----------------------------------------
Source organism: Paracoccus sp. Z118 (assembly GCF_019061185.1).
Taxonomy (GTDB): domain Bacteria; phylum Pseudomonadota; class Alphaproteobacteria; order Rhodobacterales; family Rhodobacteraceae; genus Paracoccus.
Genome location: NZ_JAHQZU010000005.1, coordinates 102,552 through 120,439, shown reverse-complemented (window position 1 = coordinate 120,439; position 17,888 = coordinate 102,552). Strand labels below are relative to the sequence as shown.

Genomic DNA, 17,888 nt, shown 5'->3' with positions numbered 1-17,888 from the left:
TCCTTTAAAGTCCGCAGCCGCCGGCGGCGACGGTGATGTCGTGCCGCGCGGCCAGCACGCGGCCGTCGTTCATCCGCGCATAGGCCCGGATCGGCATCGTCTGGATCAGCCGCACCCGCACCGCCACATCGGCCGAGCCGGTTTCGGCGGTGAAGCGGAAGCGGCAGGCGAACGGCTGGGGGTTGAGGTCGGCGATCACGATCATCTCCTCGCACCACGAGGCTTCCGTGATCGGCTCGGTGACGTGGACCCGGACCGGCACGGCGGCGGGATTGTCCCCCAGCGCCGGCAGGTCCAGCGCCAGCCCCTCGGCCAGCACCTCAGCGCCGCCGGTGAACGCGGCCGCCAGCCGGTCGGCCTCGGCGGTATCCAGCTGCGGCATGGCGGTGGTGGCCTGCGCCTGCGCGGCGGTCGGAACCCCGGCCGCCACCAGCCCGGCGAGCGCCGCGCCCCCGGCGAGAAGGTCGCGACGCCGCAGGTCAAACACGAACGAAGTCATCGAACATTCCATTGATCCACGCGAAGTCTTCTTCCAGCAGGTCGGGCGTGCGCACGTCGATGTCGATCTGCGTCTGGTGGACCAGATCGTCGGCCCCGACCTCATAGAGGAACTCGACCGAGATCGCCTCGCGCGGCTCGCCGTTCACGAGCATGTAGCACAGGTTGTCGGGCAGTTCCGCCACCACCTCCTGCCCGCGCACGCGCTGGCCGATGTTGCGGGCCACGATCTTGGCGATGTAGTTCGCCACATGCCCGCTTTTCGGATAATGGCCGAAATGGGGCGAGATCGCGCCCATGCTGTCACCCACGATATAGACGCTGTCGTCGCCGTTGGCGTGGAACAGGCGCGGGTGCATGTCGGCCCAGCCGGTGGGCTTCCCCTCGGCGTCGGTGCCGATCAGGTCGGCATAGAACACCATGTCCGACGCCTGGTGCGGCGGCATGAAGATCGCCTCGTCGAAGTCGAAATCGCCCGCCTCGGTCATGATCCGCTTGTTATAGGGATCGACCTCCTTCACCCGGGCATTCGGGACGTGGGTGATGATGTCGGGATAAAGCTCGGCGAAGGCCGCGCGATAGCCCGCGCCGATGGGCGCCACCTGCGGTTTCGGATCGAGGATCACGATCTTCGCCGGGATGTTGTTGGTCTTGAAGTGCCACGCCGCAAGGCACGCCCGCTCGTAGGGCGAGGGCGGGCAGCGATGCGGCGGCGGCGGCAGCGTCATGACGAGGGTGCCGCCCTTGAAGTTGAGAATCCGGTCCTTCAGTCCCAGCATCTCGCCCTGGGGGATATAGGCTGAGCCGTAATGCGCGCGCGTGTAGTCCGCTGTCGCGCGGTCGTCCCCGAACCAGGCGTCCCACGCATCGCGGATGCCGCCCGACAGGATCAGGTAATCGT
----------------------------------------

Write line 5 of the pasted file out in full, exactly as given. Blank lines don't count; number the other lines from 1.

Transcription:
TCCTTTAAAGTCCGCAGCCGCCGGCGGCGACGGTGATGTCGTGCCGCGCGGCCAGCACGCGGCCGTCGTTCATCCGCGCATAGGCCCGGATCGGCATCGTCTGGATCAGCCGCACCCGCACCGCCACATCGGCCGAGCCGGTTTCGGCGGTGAAGCGGAAGCGGCAGGCGAACGGCTGGGGGTTGAGGTCGGCGATCACGATCATCTCCTCGCACCACGAGGCTTCCGTGATCGGCTCGGTGACGTGGACCCGGACCGGCACGGCGGCGGGATTGTCCCCCAGCGCCGGCAGGTCCAGCGCCAGCCCCTCGGCCAGCACCTCAGCGCCGCCGGTGAACGCGGCCGCCAGCCGGTCGGCCTCGGCGGTATCCAGCTGCGGCATGGCGGTGGTGGCCTGCGCCTGCGCGGCGGTCGGAACCCCGGCCGCCACCAGCCCGGCGAGCGCCGCGCCCCCGGCGAGAAGGTCGCGACGCCGCAGGTCAAACACGAACGAAGTCATCGAACATTCCATTGATCCACGCGAAGTCTTCTTCCAGCAGGTCGGGCGTGCGCACGTCGATGTCGATCTGCGTCTGGTGGACCAGATCGTCGGCCCCGACCTCATAGAGGAACTCGACCGAGATCGCCTCGCGCGGCTCGCCGTTCACGAGCATGTAGCACAGGTTGTCGGGCAGTTCCGCCACCACCTCCTGCCCGCGCACGCGCTGGCCGATGTTGCGGGCCACGATCTTGGCGATGTAGTTCGCCACATGCCCGCTTTTCGGATAATGGCCGAAATGGGGCGAGATCGCGCCCATGCTGTCACCCACGATATAGACGCTGTCGTCGCCGTTGGCGTGGAACAGGCGCGGGTGCATGTCGGCCCAGCCGGTGGGCTTCCCCTCGGCGTCGGTGCCGATCAGGTCGGCATAGAACACCATGTCCGACGCCTGGTGCGGCGGCATGAAGATCGCCTCGTCGAAGTCGAAATCGCCCGCCTCGGTCATGATCCGCTTGTTATAGGGATCGACCTCCTTCACCCGGGCATTCGGGACGTGGGTGATGATGTCGGGATAAAGCTCGGCGAAGGCCGCGCGATAGCCCGCGCCGATGGGCGCCACCTGCGGTTTCGGATCGAGGATCACGATCTTCGCCGGGATGTTGTTGGTCTTGAAGTGCCACGCCGCAAGGCACGCCCGCTCGTAGGGCGAGGGCGGGCAGCGATGCGGCGGCGGCGGCAGCGTCATGACGAGGGTGCCGCCCTTGAAGTTGAGAATCCGGTCCTTCAGTCCCAGCATCTCGCCCTGGGGGATATAGGCTGAGCCGTAATGCGCGCGCGTGTAGTCCGCTGTCGCGCGGTCGTCCCCGAACCAGGCGTCCCACGCATCGCGGATGCCGCCCGACAGGATCAGGTAATCGT